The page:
As well as being extremely rewarding and satisfying, running an SME in the Australian legal landscape can be a challenging proposition. Once you have met all of the legal requirements of setting up the business, you must have an understanding of the legal aspects of workplace safety and environment protection and how they impact the way you operate. Failure to meet your obligations can be a very expensive lesson.
Whether it is cleaning chemicals, industrial chemicals or oils and fuels, almost all companies deal with substances that require safety and environment protection precautions.
Work Health Safety (WHS) Regulations
In 2011, Safe Work Australia developed a single set of WHS laws to be implemented across Australia.
The WHS Regulations that set out the concise requirements under the Act contains specific references to spill control in Subdivision 2 Spills And Damage.
Section 357(3) of the regulations states:
The person must ensure that the spill containment system provides for the cleanup and disposal of a hazardous chemical that spills or leaks, and any resulting effluent.
(a) in the case of an individual—$6,000, or
(b) in the case of a body corporate—$30,000.
Ensure you have the right spill kits on site to deal with any incident that may arise.
Environment Protection (EP) Legislation
Each state and territory has its own EP legislation. While there are variations between them they all carry the same duty of care requirement.
Companies and individuals must ensure that all reasonable steps are taken to minimise the negative actual or likely impacts on the environment caused by any foreseeable incident arising from their activities.
With regard to spill control, this basically means that if you have chemicals, a spill is a foreseeable incident. If an incident occurs and you fail to have the appropriate storage and spill response measures in place, penalties of up to $5,000,000 and 7 years gaol can apply.
Book an onsite spill preparedness audit from one of our trained site inspectors to help you to identify potential issues and implement solutions.
Whilst not legally enforceable in themselves, Australian Standards set a benchmark for performance, construction, process and maintenance in a wide field of areas. These standards do become mandatory however when they are called up in legislation.
Australia has a range of standards relating to the storage and handling of all classes of chemicals. All of these standards make reference to the correct storage requirements and the need to have compliant safety shower & eyewash equipment, appropriate spill response equipment and safety cabinets.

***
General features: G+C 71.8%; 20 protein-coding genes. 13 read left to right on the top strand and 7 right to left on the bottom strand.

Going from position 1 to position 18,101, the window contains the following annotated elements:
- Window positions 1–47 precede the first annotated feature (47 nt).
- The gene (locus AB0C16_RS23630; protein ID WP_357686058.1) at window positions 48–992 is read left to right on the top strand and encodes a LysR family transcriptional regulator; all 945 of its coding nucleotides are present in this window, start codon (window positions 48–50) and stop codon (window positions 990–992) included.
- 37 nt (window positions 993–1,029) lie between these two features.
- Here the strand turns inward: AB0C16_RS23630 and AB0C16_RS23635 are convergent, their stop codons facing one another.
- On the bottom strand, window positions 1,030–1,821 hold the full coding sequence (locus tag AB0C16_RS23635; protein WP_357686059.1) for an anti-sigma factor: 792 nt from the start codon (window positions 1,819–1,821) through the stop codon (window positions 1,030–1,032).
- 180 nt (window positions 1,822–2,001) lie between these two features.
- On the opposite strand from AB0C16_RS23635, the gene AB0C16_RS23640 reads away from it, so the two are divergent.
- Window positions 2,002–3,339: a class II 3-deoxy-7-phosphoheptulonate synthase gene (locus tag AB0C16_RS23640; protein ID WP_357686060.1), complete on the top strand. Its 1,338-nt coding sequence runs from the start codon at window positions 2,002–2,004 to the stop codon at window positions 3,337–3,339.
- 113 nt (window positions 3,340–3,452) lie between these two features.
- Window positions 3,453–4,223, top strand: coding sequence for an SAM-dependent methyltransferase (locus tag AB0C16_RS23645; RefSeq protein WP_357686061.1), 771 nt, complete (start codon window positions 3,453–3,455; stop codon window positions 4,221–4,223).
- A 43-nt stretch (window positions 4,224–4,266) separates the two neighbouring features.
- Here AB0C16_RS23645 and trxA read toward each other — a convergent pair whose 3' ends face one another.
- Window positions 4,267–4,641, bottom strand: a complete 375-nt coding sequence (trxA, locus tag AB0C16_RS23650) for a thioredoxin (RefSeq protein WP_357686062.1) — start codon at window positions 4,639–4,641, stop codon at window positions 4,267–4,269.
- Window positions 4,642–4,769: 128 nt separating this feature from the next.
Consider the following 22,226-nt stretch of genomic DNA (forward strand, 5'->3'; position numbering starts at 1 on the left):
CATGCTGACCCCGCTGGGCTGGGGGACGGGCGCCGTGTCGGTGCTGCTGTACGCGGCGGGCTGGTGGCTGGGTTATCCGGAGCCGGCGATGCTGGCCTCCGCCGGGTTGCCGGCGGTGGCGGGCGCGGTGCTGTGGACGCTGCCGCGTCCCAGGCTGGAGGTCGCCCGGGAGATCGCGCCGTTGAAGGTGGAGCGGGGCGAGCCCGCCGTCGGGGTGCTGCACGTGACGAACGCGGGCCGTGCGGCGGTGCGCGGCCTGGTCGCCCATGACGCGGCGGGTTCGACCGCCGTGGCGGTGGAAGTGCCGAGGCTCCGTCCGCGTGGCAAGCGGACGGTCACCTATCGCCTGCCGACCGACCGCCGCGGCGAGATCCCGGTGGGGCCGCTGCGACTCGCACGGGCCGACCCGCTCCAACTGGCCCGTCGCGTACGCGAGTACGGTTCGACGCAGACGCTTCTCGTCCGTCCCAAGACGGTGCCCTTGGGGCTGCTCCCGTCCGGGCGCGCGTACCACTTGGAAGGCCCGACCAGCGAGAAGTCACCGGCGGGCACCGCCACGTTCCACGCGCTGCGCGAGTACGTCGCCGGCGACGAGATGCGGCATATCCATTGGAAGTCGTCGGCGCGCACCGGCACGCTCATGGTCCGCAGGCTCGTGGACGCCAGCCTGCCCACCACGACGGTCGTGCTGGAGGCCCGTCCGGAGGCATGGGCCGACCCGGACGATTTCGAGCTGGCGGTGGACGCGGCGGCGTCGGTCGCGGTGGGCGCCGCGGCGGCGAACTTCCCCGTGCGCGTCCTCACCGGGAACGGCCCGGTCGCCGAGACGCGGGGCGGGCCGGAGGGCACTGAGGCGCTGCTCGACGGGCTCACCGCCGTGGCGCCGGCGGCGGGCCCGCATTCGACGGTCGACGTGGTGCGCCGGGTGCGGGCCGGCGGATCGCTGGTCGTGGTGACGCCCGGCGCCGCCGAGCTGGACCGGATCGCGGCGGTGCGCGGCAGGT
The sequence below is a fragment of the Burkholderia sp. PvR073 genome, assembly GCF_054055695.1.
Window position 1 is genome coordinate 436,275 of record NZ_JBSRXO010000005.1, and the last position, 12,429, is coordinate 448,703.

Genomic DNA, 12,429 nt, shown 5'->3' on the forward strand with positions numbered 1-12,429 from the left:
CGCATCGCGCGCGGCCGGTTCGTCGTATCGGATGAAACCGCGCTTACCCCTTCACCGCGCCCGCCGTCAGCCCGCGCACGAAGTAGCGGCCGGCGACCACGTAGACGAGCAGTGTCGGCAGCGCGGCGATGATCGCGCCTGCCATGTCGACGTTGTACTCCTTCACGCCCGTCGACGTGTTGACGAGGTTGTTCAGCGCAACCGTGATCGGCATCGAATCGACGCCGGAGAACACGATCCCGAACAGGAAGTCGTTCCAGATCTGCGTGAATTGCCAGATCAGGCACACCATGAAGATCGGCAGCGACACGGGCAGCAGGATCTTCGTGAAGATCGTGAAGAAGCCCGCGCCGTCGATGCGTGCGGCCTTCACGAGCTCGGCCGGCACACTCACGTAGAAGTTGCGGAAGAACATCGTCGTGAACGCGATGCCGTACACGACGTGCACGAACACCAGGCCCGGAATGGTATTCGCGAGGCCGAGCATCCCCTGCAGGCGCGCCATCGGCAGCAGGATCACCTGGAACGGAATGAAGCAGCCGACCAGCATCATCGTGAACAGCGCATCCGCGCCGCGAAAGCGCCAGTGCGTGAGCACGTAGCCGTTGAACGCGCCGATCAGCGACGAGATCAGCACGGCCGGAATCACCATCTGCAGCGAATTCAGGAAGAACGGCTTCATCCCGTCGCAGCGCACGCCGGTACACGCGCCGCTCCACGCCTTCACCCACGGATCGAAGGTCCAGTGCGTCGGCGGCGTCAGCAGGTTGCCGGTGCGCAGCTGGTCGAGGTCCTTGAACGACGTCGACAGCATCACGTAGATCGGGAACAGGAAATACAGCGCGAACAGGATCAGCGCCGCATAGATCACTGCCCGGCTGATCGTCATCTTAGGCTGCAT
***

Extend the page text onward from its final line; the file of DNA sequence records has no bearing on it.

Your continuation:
When assessing a claim, insurance companies use the standards determine that the claimant has operated using best practice. Failure to adhere to the correct standard, eg. failure to store flammable liquids safely, may result in the claim being rejected.
Australian Standards can also be used in legal setting as a benchmark of best practice when assessing negligence and culpability.
The team at Spill Station can help you to understand you what is required for you to meet the requirements of the various Australian Standards.
Codes of Practice (COP)
Codes of practice are issued to provide clear practical instruction on how best to adhere to enforceable regulations.
Section 6.2 of COP Managing The Risks Of Chemical Hazards In The Workplace states:
Equipment must be located so it is readily accessible for all workers if an emergency arises.
If safety equipment is needed to respond in an emergency, you must ensure that it is provided, maintained and readily accessible at the workplace. Safety equipment for use with hazardous chemicals should be compatible with the hazardous chemicals they may come in contact with.
It goes on to list examples of the equipment needed including overpacks, absorbents, containment booms, drain covers and safety showers/eyewash stations.
For almost 40 years, Spill Station Australia has been advising Australian Government and Industry on how to operate in a lawful manner and progress towards best practice.
The Spill Station team of trained site assessors can attend your site and advise you on how best to satisfy your legal obligations. Their range of spill control and response equipment meets or exceeds all relevant Australian Standards and can be tailored to provide you with a cost effective total solution.